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Posted 25 Jan 2001

Programmatic administration of COM+ Applications with the COM+ Admin objects in VC++

, 25 Jan 2001
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An introduction to the COM+ administration objects used to provide a way to access and manipulate all of the COM+ configuration data.
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    I started exploring programmatic administration of COM+ applications when we came across the requirement of changing the component’s constructor string via an MMC snapin as well as allow the flexibility to add a predetermined set of roles and allocate users to them at one shot via some installation script.

    The project involved a typical WinDNA application with COM+ components holding the business logic in the middle tier. A setup application installed the COM+ application with the components and all their attributes.

    Typically every COM+ application has the following configurable parameters of which some could be set through the component services tool and some can’t : (For details refer MSDN/ Platform SDK/Component Services/COM+/Reference/COM+ Administrator’s Reference)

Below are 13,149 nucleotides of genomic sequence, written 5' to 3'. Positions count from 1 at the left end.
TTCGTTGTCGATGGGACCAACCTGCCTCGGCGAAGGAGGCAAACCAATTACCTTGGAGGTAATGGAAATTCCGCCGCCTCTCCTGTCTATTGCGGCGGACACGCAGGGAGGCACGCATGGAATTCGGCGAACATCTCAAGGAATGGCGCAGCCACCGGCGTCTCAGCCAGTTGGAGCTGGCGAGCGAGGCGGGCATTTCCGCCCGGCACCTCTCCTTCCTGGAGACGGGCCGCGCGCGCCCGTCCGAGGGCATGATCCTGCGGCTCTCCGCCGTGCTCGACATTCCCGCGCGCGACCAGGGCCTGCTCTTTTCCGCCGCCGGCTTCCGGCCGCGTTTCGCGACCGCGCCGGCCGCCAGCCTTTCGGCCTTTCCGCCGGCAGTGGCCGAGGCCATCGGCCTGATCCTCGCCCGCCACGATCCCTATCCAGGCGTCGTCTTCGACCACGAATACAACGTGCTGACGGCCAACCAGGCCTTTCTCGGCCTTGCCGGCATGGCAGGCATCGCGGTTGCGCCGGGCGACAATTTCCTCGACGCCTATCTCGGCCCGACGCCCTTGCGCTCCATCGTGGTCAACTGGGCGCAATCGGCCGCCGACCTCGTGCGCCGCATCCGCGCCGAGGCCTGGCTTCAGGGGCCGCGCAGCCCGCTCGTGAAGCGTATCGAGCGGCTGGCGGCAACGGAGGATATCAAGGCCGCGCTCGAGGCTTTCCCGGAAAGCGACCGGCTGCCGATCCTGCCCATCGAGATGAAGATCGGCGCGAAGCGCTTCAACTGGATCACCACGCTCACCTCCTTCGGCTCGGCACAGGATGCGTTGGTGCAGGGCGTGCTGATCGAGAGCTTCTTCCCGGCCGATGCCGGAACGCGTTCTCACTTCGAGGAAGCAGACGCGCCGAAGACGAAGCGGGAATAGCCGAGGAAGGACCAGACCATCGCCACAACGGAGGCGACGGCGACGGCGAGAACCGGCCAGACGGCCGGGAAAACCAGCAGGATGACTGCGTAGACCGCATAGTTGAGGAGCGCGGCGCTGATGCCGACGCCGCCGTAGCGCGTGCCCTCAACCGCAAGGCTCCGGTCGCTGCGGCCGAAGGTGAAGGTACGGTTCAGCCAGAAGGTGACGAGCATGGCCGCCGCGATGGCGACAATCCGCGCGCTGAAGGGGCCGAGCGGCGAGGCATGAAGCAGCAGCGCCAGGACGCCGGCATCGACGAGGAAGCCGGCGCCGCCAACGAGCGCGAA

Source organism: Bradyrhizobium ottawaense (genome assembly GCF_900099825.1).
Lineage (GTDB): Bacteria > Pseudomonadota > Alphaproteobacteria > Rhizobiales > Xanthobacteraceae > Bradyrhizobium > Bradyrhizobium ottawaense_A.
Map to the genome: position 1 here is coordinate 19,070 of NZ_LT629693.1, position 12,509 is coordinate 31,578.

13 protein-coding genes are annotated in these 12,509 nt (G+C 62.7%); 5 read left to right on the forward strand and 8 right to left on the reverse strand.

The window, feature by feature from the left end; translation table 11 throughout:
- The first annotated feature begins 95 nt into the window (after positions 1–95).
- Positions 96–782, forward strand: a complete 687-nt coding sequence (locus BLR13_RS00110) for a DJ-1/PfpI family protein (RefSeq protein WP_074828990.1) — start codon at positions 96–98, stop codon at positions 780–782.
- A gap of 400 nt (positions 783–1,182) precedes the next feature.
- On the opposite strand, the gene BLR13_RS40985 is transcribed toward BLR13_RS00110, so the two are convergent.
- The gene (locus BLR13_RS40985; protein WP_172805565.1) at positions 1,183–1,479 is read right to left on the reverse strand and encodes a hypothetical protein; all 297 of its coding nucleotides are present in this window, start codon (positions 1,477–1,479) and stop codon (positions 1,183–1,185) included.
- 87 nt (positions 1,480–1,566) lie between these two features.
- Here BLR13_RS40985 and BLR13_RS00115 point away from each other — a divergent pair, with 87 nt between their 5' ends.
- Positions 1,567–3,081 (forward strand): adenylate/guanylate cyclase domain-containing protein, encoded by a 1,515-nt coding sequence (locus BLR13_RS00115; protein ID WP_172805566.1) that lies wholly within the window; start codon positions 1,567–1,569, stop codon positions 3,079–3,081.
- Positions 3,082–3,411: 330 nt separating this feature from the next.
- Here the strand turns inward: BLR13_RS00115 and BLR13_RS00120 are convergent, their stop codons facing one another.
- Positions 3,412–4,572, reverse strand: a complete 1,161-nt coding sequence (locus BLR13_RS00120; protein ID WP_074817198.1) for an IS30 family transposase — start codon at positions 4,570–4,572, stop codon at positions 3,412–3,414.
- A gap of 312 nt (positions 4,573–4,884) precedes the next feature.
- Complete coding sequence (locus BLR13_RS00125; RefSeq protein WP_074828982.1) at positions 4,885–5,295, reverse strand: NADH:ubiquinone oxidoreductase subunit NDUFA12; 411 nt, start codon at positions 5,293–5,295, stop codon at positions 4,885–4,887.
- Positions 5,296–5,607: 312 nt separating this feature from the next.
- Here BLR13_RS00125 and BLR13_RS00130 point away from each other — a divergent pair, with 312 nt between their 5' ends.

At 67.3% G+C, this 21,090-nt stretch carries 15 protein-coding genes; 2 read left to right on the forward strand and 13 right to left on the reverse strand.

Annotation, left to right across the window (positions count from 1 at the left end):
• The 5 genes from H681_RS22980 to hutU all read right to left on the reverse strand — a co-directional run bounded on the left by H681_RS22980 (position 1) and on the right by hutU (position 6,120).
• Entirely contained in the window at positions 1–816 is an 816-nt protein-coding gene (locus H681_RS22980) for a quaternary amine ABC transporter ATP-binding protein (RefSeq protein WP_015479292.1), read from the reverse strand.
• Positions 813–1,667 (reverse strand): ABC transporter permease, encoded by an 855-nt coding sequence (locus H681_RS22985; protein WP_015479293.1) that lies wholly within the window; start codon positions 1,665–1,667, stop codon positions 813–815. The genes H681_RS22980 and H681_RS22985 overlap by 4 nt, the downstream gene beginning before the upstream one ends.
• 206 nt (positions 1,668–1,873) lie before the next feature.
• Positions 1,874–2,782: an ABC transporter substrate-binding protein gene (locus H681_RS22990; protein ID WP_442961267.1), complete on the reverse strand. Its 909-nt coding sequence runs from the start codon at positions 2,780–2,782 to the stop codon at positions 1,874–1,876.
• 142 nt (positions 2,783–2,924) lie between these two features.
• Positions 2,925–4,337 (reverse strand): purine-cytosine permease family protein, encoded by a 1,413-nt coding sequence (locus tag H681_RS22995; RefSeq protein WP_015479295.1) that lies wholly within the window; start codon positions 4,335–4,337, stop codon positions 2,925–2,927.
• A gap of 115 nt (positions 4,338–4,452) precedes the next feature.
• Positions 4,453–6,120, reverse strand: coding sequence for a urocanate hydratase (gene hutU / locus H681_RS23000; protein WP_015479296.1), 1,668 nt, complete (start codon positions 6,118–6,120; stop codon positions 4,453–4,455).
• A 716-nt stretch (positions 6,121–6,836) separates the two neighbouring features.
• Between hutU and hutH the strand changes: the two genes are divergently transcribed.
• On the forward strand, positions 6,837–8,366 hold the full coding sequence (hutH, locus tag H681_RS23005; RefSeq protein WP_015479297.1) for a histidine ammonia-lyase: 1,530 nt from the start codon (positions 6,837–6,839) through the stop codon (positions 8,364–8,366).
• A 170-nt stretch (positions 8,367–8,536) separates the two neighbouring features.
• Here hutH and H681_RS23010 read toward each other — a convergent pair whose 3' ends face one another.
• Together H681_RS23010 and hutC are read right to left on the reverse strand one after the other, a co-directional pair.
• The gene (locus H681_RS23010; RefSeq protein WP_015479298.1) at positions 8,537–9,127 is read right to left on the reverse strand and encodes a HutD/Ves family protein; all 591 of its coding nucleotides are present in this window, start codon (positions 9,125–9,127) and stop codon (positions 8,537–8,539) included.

• AccessChecksLevel
    • Activation
    • ApplicationAccessChecksEnabled
    • ApplicationProxy
    • ApplicationProxyServerName
    • Authentication
    • AuthenticationCapability
    • Changeable
    • CommandLine
    • CreatedBy
    • CRMEnabled
    • CRMLogFile
    • Deleteable
    • Description
    • EventsEnabled
    • ID
    • ImpersonationLevel
    • Identity
    • IsSystem
    • Name
    • Password
    • QueuingEnabled
    • QueueListenerEnabled
    • RunForever
    • ShutdownAfter
    • 3GigSupportEnabled

    For individual Components in the application following parameters are configured:

    • AllowInprocSubscribers
    • ApplicationID
    • CLSID
    • ComponentAccessChecksEnabled
    • COMTIIntrinsics
    • ConstructionEnabled
    • ConstructorString
    • CreationTimeout
    • Description
    • DLL
    • EventTrackingEnabled
    • ExceptionClass
    • FireInParallel
    • IISIntrinsics
    • IsEventClass
    • JustInTimeActivation
    • LoadBalancingSupported
    • MaxPoolSize
    • MinPoolSize
    • MultiInterfacePublisherFilterCLSID
    • MustRunInClientContext
    • ObjectPoolingEnabled
    • ProgID
    • PublisherID,
    • Synchronization
    • ThreadingModel
    • Transaction
    • VersionBuild
    • VersionMajor
    • VersionMinor
    • VersionSubBuild

    The complete list for other related collections like Roles, RolesForComponent, etc could be found in the Platform SDK doc.

    A programmatic approach to configure all the above parameters is provided via the COM+ administration objects.